5 Ways to Deal with a Lazy Co-worker

Don't let a lazy co-worker trip up your progress at work. Get proactive and fix the problem at the source. Here are 5 pointers. 

Be clear about what's needed

Before you approach your boss about the problem, make sure all expectations, deadlines, and goals, are public knowledge. Plan meetings with your co-workers to check up on each others' progress along the way. When everyone is clear on what's required of them and by what date, no one has the easy out of saying they weren't clear on their work. Sometimes, a little clarity can fix the problem.

Communicate

Don't let your co-worker buy any more time procrastinating than they already have. When you talk to them, approach the situation like a problem to be solved. Entering the conversation with a pre-made story in your head is dangerous territory. Instead of performance-bashing, which will just put your co-worker on the defensive and prolong the issue, try to understand what's causing the problem. When you help each other, you make each others' work stronger. Don't gossip or complain, it's unprofessional and wastes more time.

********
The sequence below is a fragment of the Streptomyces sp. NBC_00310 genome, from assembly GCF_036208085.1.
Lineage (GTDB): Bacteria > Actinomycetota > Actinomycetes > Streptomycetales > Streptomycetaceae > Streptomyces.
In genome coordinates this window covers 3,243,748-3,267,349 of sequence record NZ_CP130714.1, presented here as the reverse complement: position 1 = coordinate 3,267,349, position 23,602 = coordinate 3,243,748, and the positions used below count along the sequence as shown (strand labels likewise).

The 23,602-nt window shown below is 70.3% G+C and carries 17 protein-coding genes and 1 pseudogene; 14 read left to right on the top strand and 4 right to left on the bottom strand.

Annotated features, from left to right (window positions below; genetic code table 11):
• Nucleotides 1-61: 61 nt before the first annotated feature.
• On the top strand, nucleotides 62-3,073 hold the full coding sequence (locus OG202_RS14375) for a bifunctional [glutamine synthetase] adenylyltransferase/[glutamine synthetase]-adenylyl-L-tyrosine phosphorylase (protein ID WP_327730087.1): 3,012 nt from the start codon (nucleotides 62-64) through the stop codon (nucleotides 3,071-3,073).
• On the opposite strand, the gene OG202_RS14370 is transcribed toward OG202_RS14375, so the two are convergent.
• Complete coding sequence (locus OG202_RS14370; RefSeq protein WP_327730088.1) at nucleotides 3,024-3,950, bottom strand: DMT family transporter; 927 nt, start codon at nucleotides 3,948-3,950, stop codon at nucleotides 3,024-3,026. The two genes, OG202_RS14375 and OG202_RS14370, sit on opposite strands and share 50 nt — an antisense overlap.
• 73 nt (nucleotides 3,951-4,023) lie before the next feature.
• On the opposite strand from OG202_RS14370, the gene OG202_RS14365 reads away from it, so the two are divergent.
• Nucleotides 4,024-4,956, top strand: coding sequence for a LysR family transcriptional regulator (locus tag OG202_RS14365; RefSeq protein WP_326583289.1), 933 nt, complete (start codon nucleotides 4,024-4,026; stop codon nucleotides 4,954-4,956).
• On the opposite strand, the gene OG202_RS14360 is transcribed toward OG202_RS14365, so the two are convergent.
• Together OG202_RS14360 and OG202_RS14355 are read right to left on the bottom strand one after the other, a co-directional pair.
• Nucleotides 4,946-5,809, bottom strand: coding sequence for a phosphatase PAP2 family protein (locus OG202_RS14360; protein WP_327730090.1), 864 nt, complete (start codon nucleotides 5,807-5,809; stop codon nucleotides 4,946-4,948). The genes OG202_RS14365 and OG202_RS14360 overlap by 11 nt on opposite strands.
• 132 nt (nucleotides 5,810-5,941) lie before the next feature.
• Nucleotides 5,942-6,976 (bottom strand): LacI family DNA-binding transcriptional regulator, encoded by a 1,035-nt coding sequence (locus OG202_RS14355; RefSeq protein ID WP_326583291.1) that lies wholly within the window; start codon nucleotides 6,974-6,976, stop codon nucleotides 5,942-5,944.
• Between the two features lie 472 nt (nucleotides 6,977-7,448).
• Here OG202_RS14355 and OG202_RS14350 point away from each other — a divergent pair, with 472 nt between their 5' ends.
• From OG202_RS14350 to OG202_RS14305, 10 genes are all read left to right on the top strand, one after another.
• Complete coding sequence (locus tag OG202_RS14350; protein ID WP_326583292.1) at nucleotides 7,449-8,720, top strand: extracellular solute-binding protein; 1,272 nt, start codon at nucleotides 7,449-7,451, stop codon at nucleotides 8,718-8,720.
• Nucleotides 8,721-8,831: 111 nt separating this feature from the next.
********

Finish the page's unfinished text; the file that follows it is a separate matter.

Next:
Use the opportunity to take initiative

If you're looking for a chance to prove you can handle responsibility, step in and take on a leadership role where your co-worker is falling short. Your efforts won't just put you in your boss and other co-workers' good books, but you'll set an example for everyone. Co-workers working on a project together feed off each others' energy. Einstein said setting an example is not the main means of influencing each other, it's the only means.   

Get comfortable saying no

At the end of the day, no one will benefit from you compromising the quality of your own work for someone else's. Be sure of yourself, and don't change your mind halfway through an explanation. Hear your co-worker out if theyre asking you to do something, but don't cave if you don't have time to help. Train your co-workers to treat you how you want to be treated.

Forget about "fair"

Worrying about what's fair and what's not, workload-wise is redundant. Appealing to "not fair" isn't going to bring about any changes. Instead, focus on what you can do to do your best work, and don't compare yourself, your work load to anyone else's.  

Tags: career, co-workers, Relationships, trouble at work, work place

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